Officials optimistic about new Macon-Bibb government finances

pramati@macon.comDecember 12, 2013 

Incoming members of the new Macon-Bibb County consolidated government got a full briefing Thursday about the new government’s projected finances, which experts say are mainly positive.

Representatives from the University of Georgia’s Carl Vinson Institute of Government and the Richmond-based financial firm Davenport & Co. told officials what to expect with the new government’s bond rating, budget, capital improvement plan and revenue projections.

Trying to digest so much information, Macon Mayor Robert Reichert quipped, was “like trying to take a sip from a fire hose.”

Walter Goldsmith of the Davenport Group said it’s possible the new government could receive a higher AA bond rating, similar to what Bibb County has now, instead of the city’s A bond rating. The higher the rating, the lower the interest rates the government would pay when bonds are issued for projects.

Goldsmith told officials the new government compares favorably financially with the other three consolidated governments in Georgia of comparable size: Columbus-Muscogee County, Augusta-Richmond County and Athens-Clarke County. In addition, the new government also stacks up well in comparing fund balances of other cities and counties with populations between 100,000 and 300,000.

Goldsmith said he thinks the city’s bond rating is underrated because of a low fund balance in 2009, but a look at the new government’s combined fund balance should impress bond rating services such as Moody’s and Standard & Poor’s.

“Do we look like a AA county?” Goldsmith said. “I think we fit in nicely with the other consolidated counties.”

While the new government will inherit a “fair amount” of outstanding debt, Goldsmith said, he doesn’t think it will be enough to hurt the bond rating.

Goldsmith recommended that the government take a proactive approach by reaching out to the bond rating services and make its case for an AA rating. The bond services typically take 10 to 14 days to decide, he said.

Carl Vinson Institute officials showed what the combined budget of the city and county will look like for the remaining six months of fiscal 2014, which ends June 30.

The city and county created separate budgets designed to operate the government over the six-month period, and the institute combined those two budgets to account for all of the departments that the new government will operate as part of consolidation. The budget will be about $137.5 million for the remainder of fiscal 2014.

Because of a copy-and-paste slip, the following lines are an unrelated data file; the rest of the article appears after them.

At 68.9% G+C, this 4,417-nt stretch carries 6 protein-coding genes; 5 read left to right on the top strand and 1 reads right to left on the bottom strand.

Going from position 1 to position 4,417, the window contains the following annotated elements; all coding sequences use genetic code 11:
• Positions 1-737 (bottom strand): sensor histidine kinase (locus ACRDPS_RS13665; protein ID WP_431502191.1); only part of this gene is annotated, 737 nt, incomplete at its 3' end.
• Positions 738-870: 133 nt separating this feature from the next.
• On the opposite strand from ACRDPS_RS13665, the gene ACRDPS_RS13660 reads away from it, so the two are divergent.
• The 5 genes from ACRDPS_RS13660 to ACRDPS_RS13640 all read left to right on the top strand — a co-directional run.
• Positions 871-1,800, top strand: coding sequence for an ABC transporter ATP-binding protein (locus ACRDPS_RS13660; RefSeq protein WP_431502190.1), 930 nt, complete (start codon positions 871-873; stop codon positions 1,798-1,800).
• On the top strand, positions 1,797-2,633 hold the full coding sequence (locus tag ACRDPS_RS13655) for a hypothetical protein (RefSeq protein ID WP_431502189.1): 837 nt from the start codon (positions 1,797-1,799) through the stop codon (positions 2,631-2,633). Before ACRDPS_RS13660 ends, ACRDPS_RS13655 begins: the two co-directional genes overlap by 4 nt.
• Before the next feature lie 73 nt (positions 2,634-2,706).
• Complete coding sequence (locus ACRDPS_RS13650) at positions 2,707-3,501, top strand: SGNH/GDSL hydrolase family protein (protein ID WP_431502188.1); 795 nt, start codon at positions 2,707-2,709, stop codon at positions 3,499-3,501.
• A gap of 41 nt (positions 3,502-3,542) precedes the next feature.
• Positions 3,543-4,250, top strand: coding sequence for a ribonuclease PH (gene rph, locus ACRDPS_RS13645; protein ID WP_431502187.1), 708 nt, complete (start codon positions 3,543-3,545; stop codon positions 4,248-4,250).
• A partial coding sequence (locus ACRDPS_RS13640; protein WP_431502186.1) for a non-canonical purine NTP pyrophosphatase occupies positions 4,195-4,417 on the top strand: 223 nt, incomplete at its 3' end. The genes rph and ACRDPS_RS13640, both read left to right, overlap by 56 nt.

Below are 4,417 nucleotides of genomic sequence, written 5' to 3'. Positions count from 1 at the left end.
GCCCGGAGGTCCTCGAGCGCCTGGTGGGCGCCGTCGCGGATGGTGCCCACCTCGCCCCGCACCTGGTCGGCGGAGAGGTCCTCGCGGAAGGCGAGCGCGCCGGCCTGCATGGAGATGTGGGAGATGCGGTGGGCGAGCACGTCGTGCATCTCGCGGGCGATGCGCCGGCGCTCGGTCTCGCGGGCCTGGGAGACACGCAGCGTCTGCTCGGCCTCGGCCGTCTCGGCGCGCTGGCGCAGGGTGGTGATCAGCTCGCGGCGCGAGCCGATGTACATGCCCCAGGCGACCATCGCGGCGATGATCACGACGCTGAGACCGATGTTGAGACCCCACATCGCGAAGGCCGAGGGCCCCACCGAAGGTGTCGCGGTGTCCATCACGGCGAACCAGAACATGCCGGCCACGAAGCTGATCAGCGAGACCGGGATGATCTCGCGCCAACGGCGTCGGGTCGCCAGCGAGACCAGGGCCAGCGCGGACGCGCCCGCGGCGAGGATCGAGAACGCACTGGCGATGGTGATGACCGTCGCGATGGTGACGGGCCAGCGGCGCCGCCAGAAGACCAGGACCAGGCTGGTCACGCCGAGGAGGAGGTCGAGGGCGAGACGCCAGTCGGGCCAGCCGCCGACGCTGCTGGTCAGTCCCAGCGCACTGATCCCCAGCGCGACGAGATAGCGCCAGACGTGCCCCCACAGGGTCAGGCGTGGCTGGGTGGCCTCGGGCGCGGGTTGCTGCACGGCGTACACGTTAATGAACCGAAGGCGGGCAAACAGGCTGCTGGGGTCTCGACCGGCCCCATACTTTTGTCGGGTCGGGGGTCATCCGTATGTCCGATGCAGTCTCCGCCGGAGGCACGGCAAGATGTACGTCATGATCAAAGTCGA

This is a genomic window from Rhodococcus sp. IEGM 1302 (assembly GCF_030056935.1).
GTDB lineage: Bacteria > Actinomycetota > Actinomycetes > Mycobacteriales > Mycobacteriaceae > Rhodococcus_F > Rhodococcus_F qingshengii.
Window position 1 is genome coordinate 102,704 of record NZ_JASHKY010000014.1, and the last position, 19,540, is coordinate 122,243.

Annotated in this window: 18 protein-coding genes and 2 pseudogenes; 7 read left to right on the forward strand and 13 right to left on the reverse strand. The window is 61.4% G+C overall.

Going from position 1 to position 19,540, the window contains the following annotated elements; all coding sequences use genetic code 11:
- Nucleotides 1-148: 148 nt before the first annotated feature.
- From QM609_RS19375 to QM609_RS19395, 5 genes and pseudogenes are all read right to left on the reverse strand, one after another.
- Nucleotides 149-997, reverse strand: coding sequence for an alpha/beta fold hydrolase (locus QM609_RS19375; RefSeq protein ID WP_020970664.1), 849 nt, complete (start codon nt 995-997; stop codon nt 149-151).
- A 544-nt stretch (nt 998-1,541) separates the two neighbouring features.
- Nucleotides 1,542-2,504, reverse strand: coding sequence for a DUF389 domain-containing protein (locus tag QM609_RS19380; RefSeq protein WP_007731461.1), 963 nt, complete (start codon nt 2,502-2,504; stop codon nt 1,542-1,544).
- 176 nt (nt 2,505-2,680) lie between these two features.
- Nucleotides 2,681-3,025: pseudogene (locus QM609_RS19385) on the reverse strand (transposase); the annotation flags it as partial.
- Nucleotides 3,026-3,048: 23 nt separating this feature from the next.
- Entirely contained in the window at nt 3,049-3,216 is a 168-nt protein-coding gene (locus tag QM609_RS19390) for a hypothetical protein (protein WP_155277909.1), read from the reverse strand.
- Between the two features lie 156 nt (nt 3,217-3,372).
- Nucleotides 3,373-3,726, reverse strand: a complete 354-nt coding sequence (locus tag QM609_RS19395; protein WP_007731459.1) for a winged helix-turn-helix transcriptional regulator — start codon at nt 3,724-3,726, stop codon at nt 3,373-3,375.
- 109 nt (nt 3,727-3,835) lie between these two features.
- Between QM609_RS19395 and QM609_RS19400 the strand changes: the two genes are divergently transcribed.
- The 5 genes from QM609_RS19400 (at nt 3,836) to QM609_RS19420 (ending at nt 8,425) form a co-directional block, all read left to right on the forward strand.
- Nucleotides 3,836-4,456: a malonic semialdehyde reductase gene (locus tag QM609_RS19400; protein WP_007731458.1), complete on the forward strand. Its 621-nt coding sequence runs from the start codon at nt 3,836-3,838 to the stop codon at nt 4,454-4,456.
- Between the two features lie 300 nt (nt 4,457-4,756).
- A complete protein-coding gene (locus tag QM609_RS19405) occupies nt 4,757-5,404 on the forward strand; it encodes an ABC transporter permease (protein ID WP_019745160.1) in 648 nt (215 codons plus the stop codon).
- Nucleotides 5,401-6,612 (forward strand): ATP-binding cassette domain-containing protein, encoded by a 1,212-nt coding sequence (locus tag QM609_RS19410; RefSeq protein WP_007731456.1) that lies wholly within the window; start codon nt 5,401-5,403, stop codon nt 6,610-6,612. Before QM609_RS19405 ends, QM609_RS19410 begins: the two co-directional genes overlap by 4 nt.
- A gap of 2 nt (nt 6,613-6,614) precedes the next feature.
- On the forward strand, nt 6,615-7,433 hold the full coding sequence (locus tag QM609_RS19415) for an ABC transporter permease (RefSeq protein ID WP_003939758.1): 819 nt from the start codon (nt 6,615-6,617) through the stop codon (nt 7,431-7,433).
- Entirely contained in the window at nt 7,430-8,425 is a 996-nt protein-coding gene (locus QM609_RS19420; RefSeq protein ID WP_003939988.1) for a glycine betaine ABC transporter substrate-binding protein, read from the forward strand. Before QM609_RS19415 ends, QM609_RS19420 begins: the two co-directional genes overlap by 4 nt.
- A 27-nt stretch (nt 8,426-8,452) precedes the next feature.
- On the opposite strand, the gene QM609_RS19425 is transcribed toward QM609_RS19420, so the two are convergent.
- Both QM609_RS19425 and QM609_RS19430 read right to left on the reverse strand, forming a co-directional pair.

Carl Vinson’s Paula Sanford said a lot of the work included closing certain accounts that no longer will be necessary in the new government because some of the government offices have been restructured in a new organizational chart. In addition, some of the money the city and county have paid each other as part of the Service Delivery Strategy will go away Jan. 1.

For example, the city pays the county $80,000 a year to house inmates in the jail. That payment will no longer be necessary.

Reichert noted the new government must pass the new budget as soon as the new government takes office.

“We’ve got to have something to start with so we can have something to amend,” Reichert said.

Laura Mathis, deputy director of the Middle Georgia Regional Commission, noted to officials that the new budget must be in place Jan. 1. The Regional Commission has been engaged by the Consolidation Task Force to assist with the merger process.

Carl Vinson Institute representatives also discussed the merging of city and county capital improvement plans, which includes spending on properties and equipment.

Officials also received a mostly positive revenue projection for the new government, which is important because the law mandates a 5 percent budget reduction for fiscal 2016-19.

Carl Vinson’s Chris Pike warned officials that his report is similar to a weather forecast, and many variables could change the outlook. Some sources of revenue, such as franchise fees from utility companies, must still be negotiated, for example.

After the meeting, Commissioner-elect Elaine Lucas said she is pleased the new government could get a higher bond rating than the city. She said officials must remain cautious because of the 5 percent cuts they will face.

“I think we’re headed in the right direction,” she said. “It’s a tremendous task, but we have to do this. There’s a lot of work to be done.”

Reichert said he was encouraged by the meeting and praised the effort to combine the two governments’ budgets into one.

“It’s a road map which will guide us,” he said. “I’m very optimistic that we’ll have a more efficient government, a more effective government and a more equitably framed government. We all recognize that we’re all in this boat together and that we have to row in the same direction if we’re going to move forward.”

To contact writer Phillip Ramati, call 744-4334.

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